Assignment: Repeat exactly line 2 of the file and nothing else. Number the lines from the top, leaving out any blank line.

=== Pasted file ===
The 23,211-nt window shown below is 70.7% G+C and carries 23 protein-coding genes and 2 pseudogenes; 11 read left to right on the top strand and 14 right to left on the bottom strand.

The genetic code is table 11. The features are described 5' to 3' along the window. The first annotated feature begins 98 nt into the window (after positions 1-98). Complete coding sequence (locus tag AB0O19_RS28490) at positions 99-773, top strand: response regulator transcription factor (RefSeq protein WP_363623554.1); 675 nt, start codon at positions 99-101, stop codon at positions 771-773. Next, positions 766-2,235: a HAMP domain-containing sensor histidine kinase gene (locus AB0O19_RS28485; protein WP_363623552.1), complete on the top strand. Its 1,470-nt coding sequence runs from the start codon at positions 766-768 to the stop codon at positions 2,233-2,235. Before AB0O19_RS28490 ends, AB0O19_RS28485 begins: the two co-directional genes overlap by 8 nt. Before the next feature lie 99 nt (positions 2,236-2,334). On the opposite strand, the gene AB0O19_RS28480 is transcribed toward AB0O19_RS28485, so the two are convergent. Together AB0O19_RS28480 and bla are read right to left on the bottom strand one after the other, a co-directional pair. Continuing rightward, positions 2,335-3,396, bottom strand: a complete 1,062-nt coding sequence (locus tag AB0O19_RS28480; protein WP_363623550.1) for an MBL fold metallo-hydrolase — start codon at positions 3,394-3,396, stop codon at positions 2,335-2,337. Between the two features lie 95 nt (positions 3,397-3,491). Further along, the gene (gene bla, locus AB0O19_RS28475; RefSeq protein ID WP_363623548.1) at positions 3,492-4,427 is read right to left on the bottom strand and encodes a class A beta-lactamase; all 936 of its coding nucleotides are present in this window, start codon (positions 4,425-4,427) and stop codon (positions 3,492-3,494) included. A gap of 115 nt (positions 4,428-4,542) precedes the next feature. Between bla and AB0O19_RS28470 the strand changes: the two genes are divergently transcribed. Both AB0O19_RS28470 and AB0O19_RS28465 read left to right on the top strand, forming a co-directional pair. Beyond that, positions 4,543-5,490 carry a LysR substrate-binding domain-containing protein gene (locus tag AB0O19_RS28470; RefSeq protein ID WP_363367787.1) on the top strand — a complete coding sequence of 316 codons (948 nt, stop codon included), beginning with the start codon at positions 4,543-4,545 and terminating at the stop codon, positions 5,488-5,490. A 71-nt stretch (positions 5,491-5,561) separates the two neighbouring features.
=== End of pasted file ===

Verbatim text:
The genetic code is table 11. The features are described 5' to 3' along the window. The first annotated feature begins 98 nt into the window (after positions 1-98). Complete coding sequence (locus tag AB0O19_RS28490) at positions 99-773, top strand: response regulator transcription factor (RefSeq protein WP_363623554.1); 675 nt, start codon at positions 99-101, stop codon at positions 771-773. Next, positions 766-2,235: a HAMP domain-containing sensor histidine kinase gene (locus AB0O19_RS28485; protein WP_363623552.1), complete on the top strand. Its 1,470-nt coding sequence runs from the start codon at positions 766-768 to the stop codon at positions 2,233-2,235. Before AB0O19_RS28490 ends, AB0O19_RS28485 begins: the two co-directional genes overlap by 8 nt. Before the next feature lie 99 nt (positions 2,236-2,334). On the opposite strand, the gene AB0O19_RS28480 is transcribed toward AB0O19_RS28485, so the two are convergent. Together AB0O19_RS28480 and bla are read right to left on the bottom strand one after the other, a co-directional pair. Continuing rightward, positions 2,335-3,396, bottom strand: a complete 1,062-nt coding sequence (locus tag AB0O19_RS28480; protein WP_363623550.1) for an MBL fold metallo-hydrolase — start codon at positions 3,394-3,396, stop codon at positions 2,335-2,337. Between the two features lie 95 nt (positions 3,397-3,491). Further along, the gene (gene bla, locus AB0O19_RS28475; RefSeq protein ID WP_363623548.1) at positions 3,492-4,427 is read right to left on the bottom strand and encodes a class A beta-lactamase; all 936 of its coding nucleotides are present in this window, start codon (positions 4,425-4,427) and stop codon (positions 3,492-3,494) included. A gap of 115 nt (positions 4,428-4,542) precedes the next feature. Between bla and AB0O19_RS28470 the strand changes: the two genes are divergently transcribed. Both AB0O19_RS28470 and AB0O19_RS28465 read left to right on the top strand, forming a co-directional pair. Beyond that, positions 4,543-5,490 carry a LysR substrate-binding domain-containing protein gene (locus tag AB0O19_RS28470; RefSeq protein ID WP_363367787.1) on the top strand — a complete coding sequence of 316 codons (948 nt, stop codon included), beginning with the start codon at positions 4,543-4,545 and terminating at the stop codon, positions 5,488-5,490. A 71-nt stretch (positions 5,491-5,561) separates the two neighbouring features.